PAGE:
"Listen to a tune, and three minutes later you're whistling the damn melody and mangling the lyrics": Blackberry Smoke's songwriting shines on Be Right Here

Blackberry Smoke's eighth album Be Right Here delivers stomp, soul, country, and rock and roll in equal measure

Blackberry Smoke - Be Right Here cover art
(Image: © 3 Legged Records)

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Can it really be 20 years since Blackberry Smoke rolled up to the back porch looking like they’d just fallen off the back of a pick-up truck and were willing to work for food? As the adage goes, they’ve come a long way since then, although geographically they’re still based pretty close to the homes they grew up in. 

Which might go some way to explaining how and why they’ve retained their rootsy charm. That sounds like the most backhanded of compliments, but Blackberry Smoke take a term like ‘rootsy’, and reimagine it – country, folk, hard rock, a hint of gospel. It’s no surprise to find that they’re still one of the most unlikely looking arena acts tearing it up on whichever continent they happen to find themselves on.

Be Right Here retains the simple formula that has made the band such a success: songs, tons of songs. Regular co-writers, a band unafraid to experiment, surprising tones and textures, but the fundamentals are intact; listen to a tune, and three minutes later you’re whistling the damn melody and mangling the lyrics. 

Swampy-sounding opener Dig A Hole sounds as perfunctory as you might imagine an opening song on a Blackberry Smoke album could be, before taking a left that feels right, with a middle section that elevates the whole song, confounding the melody and introducing us to soulful backing singers and lush keyboard chords. It might feel like a rare treat, but it pales by the time we get to Like It Was Yesterday. A surprise shot of pure country pop, it strides in on the back of some slide guitar and some loose soloing before drilling down into the tight melody line and zipping along for a tight three and a half minutes, not an ounce of fat on it.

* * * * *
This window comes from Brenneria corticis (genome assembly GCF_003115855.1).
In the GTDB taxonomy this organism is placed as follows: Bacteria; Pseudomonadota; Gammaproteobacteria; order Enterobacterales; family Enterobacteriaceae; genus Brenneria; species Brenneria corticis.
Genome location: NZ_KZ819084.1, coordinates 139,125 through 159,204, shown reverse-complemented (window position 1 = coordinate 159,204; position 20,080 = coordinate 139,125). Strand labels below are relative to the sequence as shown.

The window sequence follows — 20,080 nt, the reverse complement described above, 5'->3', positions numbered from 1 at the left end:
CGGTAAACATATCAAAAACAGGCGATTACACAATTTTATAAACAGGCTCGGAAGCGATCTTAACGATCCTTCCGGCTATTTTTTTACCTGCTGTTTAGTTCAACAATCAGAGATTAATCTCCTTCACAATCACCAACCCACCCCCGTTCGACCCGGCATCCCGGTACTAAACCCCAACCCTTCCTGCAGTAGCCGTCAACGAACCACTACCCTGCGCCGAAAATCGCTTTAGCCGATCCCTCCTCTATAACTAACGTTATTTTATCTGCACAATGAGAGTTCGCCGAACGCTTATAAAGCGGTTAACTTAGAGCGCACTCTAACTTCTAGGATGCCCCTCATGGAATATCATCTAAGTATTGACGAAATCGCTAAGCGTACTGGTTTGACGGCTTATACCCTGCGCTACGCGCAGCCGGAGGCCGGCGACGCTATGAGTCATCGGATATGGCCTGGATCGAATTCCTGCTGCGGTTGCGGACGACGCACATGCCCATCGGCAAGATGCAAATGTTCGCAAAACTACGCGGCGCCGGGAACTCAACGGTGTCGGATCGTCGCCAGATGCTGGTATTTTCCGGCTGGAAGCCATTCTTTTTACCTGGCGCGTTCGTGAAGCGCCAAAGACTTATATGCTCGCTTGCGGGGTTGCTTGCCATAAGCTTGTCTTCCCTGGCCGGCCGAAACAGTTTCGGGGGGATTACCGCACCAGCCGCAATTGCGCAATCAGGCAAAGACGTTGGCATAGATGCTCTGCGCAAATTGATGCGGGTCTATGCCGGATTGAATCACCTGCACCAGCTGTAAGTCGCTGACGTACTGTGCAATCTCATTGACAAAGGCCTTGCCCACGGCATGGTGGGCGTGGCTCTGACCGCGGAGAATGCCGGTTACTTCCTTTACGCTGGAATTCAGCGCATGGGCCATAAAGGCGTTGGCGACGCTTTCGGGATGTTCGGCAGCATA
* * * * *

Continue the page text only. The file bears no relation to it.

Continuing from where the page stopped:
Better still is the psychedelic whirl of Be So Lucky, laconic and easy – with a hint of a woozy Black Crowes in one of their more laconic, spangled, spaced-out moments – that chimes on a downbeat note and then lifts like the tide for the hook, built around a rueful lyric but shimmering with life still. 

The chiming, Led Zeppelin-like Azalea, wistful, rich and full of yearning, is simplicity itself; a rich vocal, beautifully picked guitar, the basic tenets of most songs, but the result is simply magical. As is the shining Other Side Of The Light, a little more Led Zep III juxtaposed with some delicious slide guitar, while Whatchu Know Good is a tip of the hat to Tom Petty and his Heartbreakers. Pretty remarkable, then, that 20 years in, Blackberry Smoke are still reinventing their very own musical wheel.

Philip Wilding

Philip Wilding is a novelist, journalist, scriptwriter, biographer and radio producer. As a young journalist he criss-crossed most of the United States with bands like Motley Crue, Kiss and Poison (think the Almost Famous movie but with more hairspray). More latterly, he’s sat down to chat with bands like the slightly more erudite Manic Street Preachers, Afghan Whigs, Rush and Marillion.